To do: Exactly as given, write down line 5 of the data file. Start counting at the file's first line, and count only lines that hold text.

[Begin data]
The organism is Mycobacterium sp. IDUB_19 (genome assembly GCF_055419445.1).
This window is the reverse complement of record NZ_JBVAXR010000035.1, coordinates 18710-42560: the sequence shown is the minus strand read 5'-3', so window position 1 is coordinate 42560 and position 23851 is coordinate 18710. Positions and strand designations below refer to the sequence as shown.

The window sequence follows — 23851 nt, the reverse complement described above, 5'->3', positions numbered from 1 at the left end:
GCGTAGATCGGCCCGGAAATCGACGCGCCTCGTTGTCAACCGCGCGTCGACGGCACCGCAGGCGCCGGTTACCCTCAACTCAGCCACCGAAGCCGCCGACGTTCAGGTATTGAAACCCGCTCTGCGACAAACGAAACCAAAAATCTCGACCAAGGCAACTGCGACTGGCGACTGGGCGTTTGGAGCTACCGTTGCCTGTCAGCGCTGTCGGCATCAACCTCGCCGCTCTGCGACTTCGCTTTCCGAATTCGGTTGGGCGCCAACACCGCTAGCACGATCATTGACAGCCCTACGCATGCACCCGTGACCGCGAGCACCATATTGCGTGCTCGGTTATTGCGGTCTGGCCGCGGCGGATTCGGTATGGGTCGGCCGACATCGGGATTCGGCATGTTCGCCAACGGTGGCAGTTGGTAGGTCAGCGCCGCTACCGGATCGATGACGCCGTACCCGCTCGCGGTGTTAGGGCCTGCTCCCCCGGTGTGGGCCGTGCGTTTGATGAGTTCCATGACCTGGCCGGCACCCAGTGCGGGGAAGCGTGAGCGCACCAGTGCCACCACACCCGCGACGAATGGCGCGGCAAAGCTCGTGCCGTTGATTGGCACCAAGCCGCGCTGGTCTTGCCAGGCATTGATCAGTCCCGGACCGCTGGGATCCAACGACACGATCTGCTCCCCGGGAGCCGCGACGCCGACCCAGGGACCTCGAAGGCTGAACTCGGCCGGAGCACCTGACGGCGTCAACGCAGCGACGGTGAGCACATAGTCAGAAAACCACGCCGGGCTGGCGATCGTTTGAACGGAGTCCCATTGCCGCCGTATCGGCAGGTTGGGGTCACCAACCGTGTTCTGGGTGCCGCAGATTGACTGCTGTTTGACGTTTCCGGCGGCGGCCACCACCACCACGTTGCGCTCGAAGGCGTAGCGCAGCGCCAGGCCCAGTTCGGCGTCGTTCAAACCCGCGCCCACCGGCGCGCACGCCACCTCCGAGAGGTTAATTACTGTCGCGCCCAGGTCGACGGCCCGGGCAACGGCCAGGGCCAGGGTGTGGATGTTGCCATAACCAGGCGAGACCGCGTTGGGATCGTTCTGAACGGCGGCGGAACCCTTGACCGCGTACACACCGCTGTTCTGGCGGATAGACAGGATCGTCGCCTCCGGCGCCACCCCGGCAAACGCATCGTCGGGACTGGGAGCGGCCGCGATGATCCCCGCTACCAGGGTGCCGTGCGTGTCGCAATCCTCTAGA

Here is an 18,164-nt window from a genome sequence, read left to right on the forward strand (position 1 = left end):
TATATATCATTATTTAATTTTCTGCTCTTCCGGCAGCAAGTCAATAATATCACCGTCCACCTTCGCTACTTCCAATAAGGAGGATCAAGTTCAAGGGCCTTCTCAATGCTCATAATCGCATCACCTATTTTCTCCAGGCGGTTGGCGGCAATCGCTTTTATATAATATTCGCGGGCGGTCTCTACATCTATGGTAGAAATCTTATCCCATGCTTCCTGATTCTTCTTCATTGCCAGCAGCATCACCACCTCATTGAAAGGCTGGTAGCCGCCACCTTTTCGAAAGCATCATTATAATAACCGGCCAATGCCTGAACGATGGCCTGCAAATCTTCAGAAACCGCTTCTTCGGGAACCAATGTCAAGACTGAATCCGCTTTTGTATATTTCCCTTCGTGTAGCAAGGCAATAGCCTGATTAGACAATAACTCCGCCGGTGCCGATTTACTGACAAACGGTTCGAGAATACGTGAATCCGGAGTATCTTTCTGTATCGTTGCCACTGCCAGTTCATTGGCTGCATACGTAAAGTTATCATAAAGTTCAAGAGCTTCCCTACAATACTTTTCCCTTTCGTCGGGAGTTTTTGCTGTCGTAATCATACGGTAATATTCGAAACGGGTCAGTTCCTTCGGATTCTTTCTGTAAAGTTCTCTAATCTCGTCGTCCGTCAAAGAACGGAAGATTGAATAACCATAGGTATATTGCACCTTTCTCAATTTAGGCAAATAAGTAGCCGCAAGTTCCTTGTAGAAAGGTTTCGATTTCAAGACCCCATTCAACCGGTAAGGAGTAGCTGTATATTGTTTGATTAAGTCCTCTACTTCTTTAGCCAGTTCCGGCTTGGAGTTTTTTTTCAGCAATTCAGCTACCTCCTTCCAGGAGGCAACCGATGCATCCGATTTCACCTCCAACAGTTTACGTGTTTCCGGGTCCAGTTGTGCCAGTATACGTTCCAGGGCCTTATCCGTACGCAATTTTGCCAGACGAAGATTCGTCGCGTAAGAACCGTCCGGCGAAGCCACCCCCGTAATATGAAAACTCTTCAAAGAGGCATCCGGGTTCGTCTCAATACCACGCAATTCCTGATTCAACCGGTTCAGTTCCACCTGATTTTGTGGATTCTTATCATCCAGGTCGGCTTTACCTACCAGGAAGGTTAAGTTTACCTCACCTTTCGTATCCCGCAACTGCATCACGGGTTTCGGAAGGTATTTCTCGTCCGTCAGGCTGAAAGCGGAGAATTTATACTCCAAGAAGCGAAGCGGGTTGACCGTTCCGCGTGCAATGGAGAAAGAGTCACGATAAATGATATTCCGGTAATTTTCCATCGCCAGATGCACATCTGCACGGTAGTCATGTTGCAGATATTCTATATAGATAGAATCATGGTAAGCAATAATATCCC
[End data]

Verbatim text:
Here is an 18,164-nt window from a genome sequence, read left to right on the forward strand (position 1 = left end):